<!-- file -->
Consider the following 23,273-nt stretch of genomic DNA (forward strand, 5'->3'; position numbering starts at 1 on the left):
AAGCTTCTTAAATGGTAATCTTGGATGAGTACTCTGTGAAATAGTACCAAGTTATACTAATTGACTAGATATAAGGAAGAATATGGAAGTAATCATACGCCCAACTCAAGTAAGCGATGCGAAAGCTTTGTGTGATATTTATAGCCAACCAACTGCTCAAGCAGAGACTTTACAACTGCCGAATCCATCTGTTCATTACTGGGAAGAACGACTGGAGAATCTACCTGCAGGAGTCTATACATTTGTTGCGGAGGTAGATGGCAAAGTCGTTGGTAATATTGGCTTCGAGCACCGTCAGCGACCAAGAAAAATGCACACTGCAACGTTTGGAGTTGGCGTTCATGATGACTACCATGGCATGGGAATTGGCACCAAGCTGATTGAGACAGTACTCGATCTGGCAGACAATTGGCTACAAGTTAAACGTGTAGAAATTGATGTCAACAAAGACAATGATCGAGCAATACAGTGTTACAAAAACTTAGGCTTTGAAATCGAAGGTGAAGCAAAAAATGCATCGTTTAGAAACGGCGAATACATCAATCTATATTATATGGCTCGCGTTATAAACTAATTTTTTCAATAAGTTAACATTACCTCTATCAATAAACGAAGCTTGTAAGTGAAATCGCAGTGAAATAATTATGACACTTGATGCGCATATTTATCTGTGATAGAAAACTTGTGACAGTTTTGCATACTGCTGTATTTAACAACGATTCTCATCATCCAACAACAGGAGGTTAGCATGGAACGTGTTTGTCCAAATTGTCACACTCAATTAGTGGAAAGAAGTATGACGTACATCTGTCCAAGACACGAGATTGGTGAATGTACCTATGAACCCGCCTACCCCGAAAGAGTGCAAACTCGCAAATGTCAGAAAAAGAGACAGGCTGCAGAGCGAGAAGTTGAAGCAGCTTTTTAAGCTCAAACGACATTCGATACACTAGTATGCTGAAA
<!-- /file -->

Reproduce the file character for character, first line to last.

Consider the following 23,273-nt stretch of genomic DNA (forward strand, 5'->3'; position numbering starts at 1 on the left):
AAGCTTCTTAAATGGTAATCTTGGATGAGTACTCTGTGAAATAGTACCAAGTTATACTAATTGACTAGATATAAGGAAGAATATGGAAGTAATCATACGCCCAACTCAAGTAAGCGATGCGAAAGCTTTGTGTGATATTTATAGCCAACCAACTGCTCAAGCAGAGACTTTACAACTGCCGAATCCATCTGTTCATTACTGGGAAGAACGACTGGAGAATCTACCTGCAGGAGTCTATACATTTGTTGCGGAGGTAGATGGCAAAGTCGTTGGTAATATTGGCTTCGAGCACCGTCAGCGACCAAGAAAAATGCACACTGCAACGTTTGGAGTTGGCGTTCATGATGACTACCATGGCATGGGAATTGGCACCAAGCTGATTGAGACAGTACTCGATCTGGCAGACAATTGGCTACAAGTTAAACGTGTAGAAATTGATGTCAACAAAGACAATGATCGAGCAATACAGTGTTACAAAAACTTAGGCTTTGAAATCGAAGGTGAAGCAAAAAATGCATCGTTTAGAAACGGCGAATACATCAATCTATATTATATGGCTCGCGTTATAAACTAATTTTTTCAATAAGTTAACATTACCTCTATCAATAAACGAAGCTTGTAAGTGAAATCGCAGTGAAATAATTATGACACTTGATGCGCATATTTATCTGTGATAGAAAACTTGTGACAGTTTTGCATACTGCTGTATTTAACAACGATTCTCATCATCCAACAACAGGAGGTTAGCATGGAACGTGTTTGTCCAAATTGTCACACTCAATTAGTGGAAAGAAGTATGACGTACATCTGTCCAAGACACGAGATTGGTGAATGTACCTATGAACCCGCCTACCCCGAAAGAGTGCAAACTCGCAAATGTCAGAAAAAGAGACAGGCTGCAGAGCGAGAAGTTGAAGCAGCTTTTTAAGCTCAAACGACATTCGATACACTAGTATGCTGAAA